When reading Tavi Gevinson's interview for Bitch Magazine on a rainy Sunday afternoon I was struck by this quote: "My arch nemesis at school would like to tell me that Rookie is for a first-world girl.” First world girl? What. No! The dismissal of Rookie, the teen girl magazine that Tavi founded, edits and art directs, as 'first world' made me so sad (and mad!). It’s a criticism I’ve heard before. Not to say that Rookie is perfect. But this statement in particular really says more about so called 'Western' countries ignorance towards the so-called 'developing world' than it does about that site. Oh and possibly my long-standing irritation towards the whole #firstworldproblems outlook (the hash tag, the phrase, just everything. I never said I was easy going okay?!) The misguided belief that simple pleasures, like pop culture, silliness and cuteness, are contained within the borders of rich, white nations is an insidious sort of ugly I’m keen to avoid.
It’s the ‘stop talking about Miley Cyrus people are dying in Syria’ attitude. The brand of ironic colonialist back patting that is all over my Facebook newsfeed and makes me feel funny. To divide issues into silly and serious ignores that everything is part of well...everything. Power manifests everywhere, and we can learn as much about the history of these power structures in the VMA’s as whatever humanitarian crisis of the month The Onion is pretending to care about. I’m saying this as a real life Syrian girl that wrote a whole term paper on Miley by the way. This stuff really does co-exist and to say otherwise denies the complex contradictions of being a person of colour from a developing country in the 21st century.
Pop culture matters. The ghoulish spectre of slavery cuts through the institutionalised racism and cultural appropriation of American pop music. And what about the supposedly hash-tag-less ‘East’? Here, seemingly 'first world' motifs are reconstructed to signify the political identity of the Arab World. Sponge Bob Square Pants has become an icon of Tahrir square while Mickey Mouse is a Hamas children's TV mascot. Tell me, is that a third world problem or a first world one?
I think of the movie ‘The Last King of Scotland’, which subverts the white saviour narrative by telling the fictional story of a white doctor’s destructive relationship with Idi Amin, the president of Uganda. This quote by Amin to the white doctor, is especially important, contrasting the fantasy of ‘Africa’ with the reality of Ugandan life under Amin. He says:
“Did you think this was all a game? 'I will go to Africa and I will play the white man with the natives.' Is that what you thought? We are not a game, Nicholas. We are real. This room here, it is real. I think your death will be the first real thing that has happened to you.”
Because we are real, and perhaps the most troubling part of the #firstworldproblems mind set is its erasure of the lived experience of so called ‘third world’ people. In reducing big parts of the map to homogenous blobs of ‘sad brown faces’, you forget that the rhythm of day-to-day life, its annoyances, it banality is universal.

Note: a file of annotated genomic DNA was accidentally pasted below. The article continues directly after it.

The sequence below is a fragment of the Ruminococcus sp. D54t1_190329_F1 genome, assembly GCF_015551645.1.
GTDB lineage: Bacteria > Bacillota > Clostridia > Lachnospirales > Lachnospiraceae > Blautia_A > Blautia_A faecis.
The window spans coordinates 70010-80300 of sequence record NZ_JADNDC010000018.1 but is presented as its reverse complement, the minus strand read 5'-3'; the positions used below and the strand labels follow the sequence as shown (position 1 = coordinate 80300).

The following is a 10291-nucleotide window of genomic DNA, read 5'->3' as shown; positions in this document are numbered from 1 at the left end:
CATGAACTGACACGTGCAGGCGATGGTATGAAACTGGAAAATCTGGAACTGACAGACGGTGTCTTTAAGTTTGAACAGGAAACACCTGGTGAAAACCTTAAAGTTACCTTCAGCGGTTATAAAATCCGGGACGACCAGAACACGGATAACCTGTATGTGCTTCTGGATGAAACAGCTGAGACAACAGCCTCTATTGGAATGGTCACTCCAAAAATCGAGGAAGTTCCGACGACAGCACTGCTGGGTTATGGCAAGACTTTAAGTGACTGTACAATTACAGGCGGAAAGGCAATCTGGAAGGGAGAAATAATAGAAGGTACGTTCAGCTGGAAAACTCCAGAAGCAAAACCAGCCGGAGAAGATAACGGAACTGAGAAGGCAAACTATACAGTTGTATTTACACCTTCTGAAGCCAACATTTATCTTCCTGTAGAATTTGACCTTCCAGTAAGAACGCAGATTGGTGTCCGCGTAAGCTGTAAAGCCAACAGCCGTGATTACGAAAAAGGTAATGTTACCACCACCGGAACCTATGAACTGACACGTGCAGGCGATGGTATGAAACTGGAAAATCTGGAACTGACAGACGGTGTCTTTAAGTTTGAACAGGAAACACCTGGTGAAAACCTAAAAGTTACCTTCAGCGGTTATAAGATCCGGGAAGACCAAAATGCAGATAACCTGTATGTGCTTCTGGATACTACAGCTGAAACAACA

In this sense for ‘first world people’, to even attempt to see the inhabitants of the so-called ‘third world’ as human, they must actively work against what the novelist Chimamanda Adichie describes as “the single story”. The single story is a pre-set narrative, which forces a shallow tale of imagined suffering onto people of colour. Writer Jenny Zhang nails this, in her essay ‘Style=Substance’ for Rookie Magazine. And yes, that was the ‘first world girl’ magazine we were talking about before. She writes:
“Here’s what I wish I knew back when I was in high school and so proud of myself for being the exceptionally compassionate, caring person I believed myself to be: focusing only on the pain and degradation of any oppressed group of people does another kind of damage to those individuals. It turns them into stereotypes of pain and damage and ignores everything else about them, including whether they’re funny, or stupid, or weird, or brilliant, or irreverent, or stylish, or creative, or boring, or selfish, or anything else that people are capable of being. It takes away their complexity and vastness and reduces people to one-dimensional figures.”
You see, the thing is, even when I was at my lowest #thirdworldproblems point I still cared about 'stupid' stuff too. And to quote to, once again, quote Jenny’s beautiful essay: "we contain multitudes". Yes! We. Contain. Multitudes. We contain so much more than you think us capable of. And I’m not talking about epic poems on genocide, terrorism, civil war. I’m thinking crushes on cute boys, cat’s eyes in liquid eyeliner, late night talks with best friends, idealistic daydreams and everyday disappointments. And whilst real bad stuff like war is perhaps more 'real' to me (whatever that means) than to some people, I still have room in my head to worry about whether my hair look cute or throw a grump that my blackberry isn't receiving emails. I know it may not seem ‘authentic’, but it's true.